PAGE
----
Formlabs’ online Dashboard makes it possible to 3D print parts remotely, and LFS 3D printing uses integrated sensors to ensure nonstop printing, as they send alerts about your 3D printer in an effort to maintain the ideal print conditions. The LPU achieves accurate, repeatable prints by maintaining a uniform, high-density laser spot, and upgradeable, modular components, paired with what Formlabs calls a “foolproof design,” round out these two new 3D printers.

But the Form 3 and Form 3L aren’t the only new products Formlabs announced today. Draft Resin is the latest addition to the company’s resin library, in the Engineering family, and is three to four times faster than its other Standard Resins – perfect for rapid prototyping.

Formlabs’ engineering materials

The new Draft Resin, named for its ability to quickly print large parts and complete several design iterations (drafts) in a day, prints in 300 micron layers to meet customer needs for speed balanced with accurate prototyping; after all, as Formlabs put it, “turnaround time is key.” Another way to put it – time is money.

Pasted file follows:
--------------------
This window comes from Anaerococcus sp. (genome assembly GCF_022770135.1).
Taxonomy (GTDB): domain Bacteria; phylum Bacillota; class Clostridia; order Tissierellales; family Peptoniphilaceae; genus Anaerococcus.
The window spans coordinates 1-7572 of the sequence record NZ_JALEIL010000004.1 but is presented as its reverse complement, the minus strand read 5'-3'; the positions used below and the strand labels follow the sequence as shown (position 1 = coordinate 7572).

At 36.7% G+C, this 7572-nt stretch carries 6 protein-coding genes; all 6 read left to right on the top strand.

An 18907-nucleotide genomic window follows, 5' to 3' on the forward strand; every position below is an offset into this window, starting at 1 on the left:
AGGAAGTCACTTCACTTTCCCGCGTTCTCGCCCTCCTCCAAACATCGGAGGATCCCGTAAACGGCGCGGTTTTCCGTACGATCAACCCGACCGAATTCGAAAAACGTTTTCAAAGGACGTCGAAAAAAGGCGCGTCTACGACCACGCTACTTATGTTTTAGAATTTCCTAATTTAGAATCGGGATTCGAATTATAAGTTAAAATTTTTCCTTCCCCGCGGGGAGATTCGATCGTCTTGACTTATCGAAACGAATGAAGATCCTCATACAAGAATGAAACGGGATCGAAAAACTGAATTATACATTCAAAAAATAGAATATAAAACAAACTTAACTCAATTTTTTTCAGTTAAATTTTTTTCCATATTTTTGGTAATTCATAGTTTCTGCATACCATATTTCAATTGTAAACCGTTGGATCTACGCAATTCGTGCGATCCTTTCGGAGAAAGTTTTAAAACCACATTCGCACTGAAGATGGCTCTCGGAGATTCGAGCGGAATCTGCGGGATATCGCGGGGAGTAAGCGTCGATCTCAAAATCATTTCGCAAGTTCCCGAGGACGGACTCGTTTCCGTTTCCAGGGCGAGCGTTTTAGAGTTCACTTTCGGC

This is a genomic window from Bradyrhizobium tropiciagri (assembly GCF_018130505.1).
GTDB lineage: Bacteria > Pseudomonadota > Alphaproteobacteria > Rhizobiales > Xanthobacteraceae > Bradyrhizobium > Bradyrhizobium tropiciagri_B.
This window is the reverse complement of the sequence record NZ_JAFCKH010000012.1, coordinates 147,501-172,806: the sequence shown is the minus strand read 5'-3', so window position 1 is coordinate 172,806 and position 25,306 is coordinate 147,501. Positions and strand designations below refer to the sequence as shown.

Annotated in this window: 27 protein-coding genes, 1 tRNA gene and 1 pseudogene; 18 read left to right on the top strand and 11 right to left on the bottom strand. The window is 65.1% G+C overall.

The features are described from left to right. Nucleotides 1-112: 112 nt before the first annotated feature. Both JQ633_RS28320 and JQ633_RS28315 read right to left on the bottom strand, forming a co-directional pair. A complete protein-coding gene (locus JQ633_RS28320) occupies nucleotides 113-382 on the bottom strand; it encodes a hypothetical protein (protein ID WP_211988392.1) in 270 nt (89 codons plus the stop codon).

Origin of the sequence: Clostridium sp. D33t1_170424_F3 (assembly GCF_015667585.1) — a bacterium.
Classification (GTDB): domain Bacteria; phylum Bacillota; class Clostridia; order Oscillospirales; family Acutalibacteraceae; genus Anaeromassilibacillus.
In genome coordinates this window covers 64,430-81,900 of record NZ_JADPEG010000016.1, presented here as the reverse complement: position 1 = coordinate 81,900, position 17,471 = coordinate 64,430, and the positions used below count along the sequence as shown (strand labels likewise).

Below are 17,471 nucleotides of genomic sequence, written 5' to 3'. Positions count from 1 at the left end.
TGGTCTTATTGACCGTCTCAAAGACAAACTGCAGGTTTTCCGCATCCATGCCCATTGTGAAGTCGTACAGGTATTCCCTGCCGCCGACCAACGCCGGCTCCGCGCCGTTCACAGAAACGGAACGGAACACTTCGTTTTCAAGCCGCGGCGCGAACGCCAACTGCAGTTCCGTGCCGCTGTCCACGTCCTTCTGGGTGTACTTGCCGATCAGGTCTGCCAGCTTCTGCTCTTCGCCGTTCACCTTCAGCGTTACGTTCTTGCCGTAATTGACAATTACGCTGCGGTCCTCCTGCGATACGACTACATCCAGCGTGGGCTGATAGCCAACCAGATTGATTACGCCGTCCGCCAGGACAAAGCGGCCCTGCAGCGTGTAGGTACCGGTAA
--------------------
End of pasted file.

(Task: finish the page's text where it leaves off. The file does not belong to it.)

3D printing has already reduced the time and cost of prototyping projects, since many professional systems fit the office setting and negate the need for outsourcing. But, since SLA machines are typically used to create models with high fidelity, while FDM systems are good for initial concept prototyping, this adds some time back into the design cycle. But now, instead of switching machines, all you need to do is switch materials – use Draft Resin for early prototypes, and then Standard or Engineering Resins for functional models.

In terms of 3D printing large objects, or multiple parts on one build platform, it can take up to 20 hours to complete the job using Standard Resin. But 3D printing the same build volume, at 300 micron layers using Draft Resin, takes less than six hours. Another example of this material’s speed – a jig prototype printed on the Form 2 or new Form 3 can be completed 73% faster when using Draft Resin, so it takes less time to complete multiple design iterations.